Learn to predict

With today’s technologies around social media and Big Data, real-time processing of large volumes of data is not difficult. Complex updates to personal pages can be processed to isolate those pre-defined personal events that a business is looking for in the lives of their customers. Events that are relevant to its business activities and those that it believes can help make an appropriate prediction of what its customer is looking for and how it can fulfil their needs. The predictive analytics can help create the framework required to execute on customer loyalty strategies. Loyalty that is perceived in context of both past revenue and future potential – total customer value. So not just numbers of miles flown with your airline but how many more can a passenger fly?

Be proactive

Once a business has figured out what its customer prefers and what he/she is going to need in the near future, it’s time to get proactive. Mostly, as humans we are afraid to show moments of weakness or turbulence, but if a business detects one, it should – in measured discretion – reach out to offer for help. Remember the Chinese Uncle who shouted out to me “Boy, come here”…. Age old adage – “friend in need…”

OAuth – where Experience meets Experience, Analytics, Big Data and Social Media

Oauth - The Center Piece: Oauth - The Center PieceOauth – the CenterPiece: Experience,Social,Data,Analytics

Now for the final piece where I believe a lot of airlines and hotels can take the first step to their long-term strategy of building customer loyalty. Abandon, all separate logins on your websites requiring customers to memorise yet another username and password. Use OAuth (Open standard for authorization) and offer the option of using Facebook, Google and LinkedIn logins for your website. This would not only save them the hassle of remembering another set of credentials but also start your relationship of being able to tap into their social profile, create opportunities for you to genuinely learn about their preferences, friends and activities and waiting for that priceless moment of opportunity which I call “Hey You!” moment, extend the offer to help.

“Hey You!” Moments

Be sensitive, don’t abuse the system, create unified logins, learn about your customers, mine their data and then in the “Hey you!” moment proactively make a relevant personalised offer and the experience you would create would be so memorable that you will never have to struggle for customer attention or customer loyalty ever again.

With great experiences, you can build great loyalties and through great loyalties you can make large amounts of money – just look at Apple’s US$170billion cash pile.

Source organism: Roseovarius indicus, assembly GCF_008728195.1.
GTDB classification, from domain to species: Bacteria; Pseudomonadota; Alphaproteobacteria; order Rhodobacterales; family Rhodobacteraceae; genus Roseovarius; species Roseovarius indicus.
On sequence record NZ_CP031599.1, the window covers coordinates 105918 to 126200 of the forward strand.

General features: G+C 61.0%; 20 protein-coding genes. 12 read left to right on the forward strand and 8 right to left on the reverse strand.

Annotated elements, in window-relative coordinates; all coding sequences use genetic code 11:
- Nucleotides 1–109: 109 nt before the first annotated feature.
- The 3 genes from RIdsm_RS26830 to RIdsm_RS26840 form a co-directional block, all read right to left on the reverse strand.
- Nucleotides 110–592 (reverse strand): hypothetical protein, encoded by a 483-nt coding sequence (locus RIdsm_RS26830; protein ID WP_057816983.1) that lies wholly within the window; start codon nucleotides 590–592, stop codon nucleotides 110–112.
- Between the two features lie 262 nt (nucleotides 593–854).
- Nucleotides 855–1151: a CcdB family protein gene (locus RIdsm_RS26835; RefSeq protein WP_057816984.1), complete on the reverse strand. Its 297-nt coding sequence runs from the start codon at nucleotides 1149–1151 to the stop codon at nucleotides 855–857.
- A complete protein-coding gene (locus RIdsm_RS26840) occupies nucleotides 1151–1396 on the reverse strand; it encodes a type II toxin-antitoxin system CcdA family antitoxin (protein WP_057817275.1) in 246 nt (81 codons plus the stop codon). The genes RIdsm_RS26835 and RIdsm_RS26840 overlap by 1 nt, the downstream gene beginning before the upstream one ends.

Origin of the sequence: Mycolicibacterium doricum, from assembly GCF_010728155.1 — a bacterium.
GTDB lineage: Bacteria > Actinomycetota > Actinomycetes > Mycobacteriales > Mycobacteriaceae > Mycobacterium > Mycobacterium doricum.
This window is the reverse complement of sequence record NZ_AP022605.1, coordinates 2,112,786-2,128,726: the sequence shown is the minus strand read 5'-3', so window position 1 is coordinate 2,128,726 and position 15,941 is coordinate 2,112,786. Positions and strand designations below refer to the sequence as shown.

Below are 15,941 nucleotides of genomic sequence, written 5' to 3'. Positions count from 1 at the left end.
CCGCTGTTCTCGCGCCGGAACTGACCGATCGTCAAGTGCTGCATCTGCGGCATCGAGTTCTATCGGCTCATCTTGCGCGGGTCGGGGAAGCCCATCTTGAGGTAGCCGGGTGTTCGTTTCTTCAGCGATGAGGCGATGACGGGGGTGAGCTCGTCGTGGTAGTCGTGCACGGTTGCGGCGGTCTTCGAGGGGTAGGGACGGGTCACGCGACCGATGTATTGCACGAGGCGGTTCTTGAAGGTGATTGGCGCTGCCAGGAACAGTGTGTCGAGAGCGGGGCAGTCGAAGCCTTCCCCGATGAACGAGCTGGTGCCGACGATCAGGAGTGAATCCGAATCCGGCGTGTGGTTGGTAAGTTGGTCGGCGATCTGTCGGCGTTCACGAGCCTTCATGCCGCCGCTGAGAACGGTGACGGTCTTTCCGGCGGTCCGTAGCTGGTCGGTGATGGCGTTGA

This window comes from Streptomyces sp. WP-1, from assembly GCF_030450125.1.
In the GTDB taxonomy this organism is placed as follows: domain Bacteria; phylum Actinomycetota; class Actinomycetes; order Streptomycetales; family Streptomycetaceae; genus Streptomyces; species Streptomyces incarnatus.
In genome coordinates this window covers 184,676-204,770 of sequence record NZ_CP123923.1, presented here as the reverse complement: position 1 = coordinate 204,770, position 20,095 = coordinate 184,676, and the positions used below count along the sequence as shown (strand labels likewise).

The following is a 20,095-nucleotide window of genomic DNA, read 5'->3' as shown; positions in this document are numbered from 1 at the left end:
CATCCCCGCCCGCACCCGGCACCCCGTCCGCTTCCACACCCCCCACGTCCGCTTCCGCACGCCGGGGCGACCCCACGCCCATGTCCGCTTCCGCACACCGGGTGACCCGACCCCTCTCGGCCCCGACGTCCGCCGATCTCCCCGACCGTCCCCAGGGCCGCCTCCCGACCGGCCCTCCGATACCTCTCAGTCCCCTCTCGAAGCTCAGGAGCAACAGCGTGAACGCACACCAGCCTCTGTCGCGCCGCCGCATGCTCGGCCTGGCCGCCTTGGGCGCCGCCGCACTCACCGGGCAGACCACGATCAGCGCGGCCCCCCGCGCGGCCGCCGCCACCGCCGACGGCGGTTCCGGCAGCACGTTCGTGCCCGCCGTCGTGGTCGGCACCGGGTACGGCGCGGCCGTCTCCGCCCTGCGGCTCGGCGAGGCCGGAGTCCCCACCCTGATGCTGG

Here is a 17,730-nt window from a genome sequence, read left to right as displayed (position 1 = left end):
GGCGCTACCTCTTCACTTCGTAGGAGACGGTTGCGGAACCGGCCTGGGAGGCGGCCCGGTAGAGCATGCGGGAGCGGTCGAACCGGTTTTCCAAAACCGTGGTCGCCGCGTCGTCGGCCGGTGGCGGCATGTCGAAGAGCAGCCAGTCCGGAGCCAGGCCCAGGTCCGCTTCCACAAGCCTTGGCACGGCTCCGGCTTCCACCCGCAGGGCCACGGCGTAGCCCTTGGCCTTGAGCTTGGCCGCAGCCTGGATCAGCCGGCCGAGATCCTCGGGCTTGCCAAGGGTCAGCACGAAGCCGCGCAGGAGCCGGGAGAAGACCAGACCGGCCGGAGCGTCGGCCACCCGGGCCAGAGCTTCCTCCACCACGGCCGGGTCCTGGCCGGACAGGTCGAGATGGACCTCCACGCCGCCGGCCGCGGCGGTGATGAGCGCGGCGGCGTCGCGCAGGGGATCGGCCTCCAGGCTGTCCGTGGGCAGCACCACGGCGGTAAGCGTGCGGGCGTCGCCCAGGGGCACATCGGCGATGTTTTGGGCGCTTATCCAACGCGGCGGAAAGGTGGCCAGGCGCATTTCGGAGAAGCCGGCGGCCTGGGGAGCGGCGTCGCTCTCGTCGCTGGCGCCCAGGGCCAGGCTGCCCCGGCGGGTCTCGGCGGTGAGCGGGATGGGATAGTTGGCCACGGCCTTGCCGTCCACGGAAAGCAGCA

Service companies like Airlines and Hotels should take the lead in revolutionising this change in connecting with customers – a way for businesses to be more than just a service-provider. These businesses should aim to have personalities, brands that customers want to be-friend because they can depend on them in their hour of need. Aim to engage with their customers on a meaningful and personalised manner rather than superficial and artificial manner than most businesses do today. Don’t just say “we value your business”, actually mean it. And you don’t need an army of customer service staff to execute on that, just rock-solid technology products with a lean business development team. The technology would mine all the data for you and throw up those “Hey you!” moments based on a predefined set of rules that your business development team can quickly capitalise on. From that point on, customer loyalty would be a given. Humans are social beings constantly looking to build relationships and have pleasant memorable experiences and for those businesses which understand that can quickly capitalise on it when a “Hey You!” moment presents itself.

Start with OAuth implementation for a long-term execution plan of the ultimate customer loyalty program based on helping your customers during their “Hey You!” moments.

So what is your customers’ “Hey You!” moments where you can be there for them – as a friend not a social-media-strategist… (Thank you, Pink Floyd)

Abhishek Singh
Currently, Abhishek holds the responsibility for conceptualizing, implementing and managing the IT product strategies for Infosys subsidiary, EdgeVerve, in the Digital space. Prior to this, several years at Singapore Airlines as well as his years of entrepreneurship ingrained in him the importance of customer experience.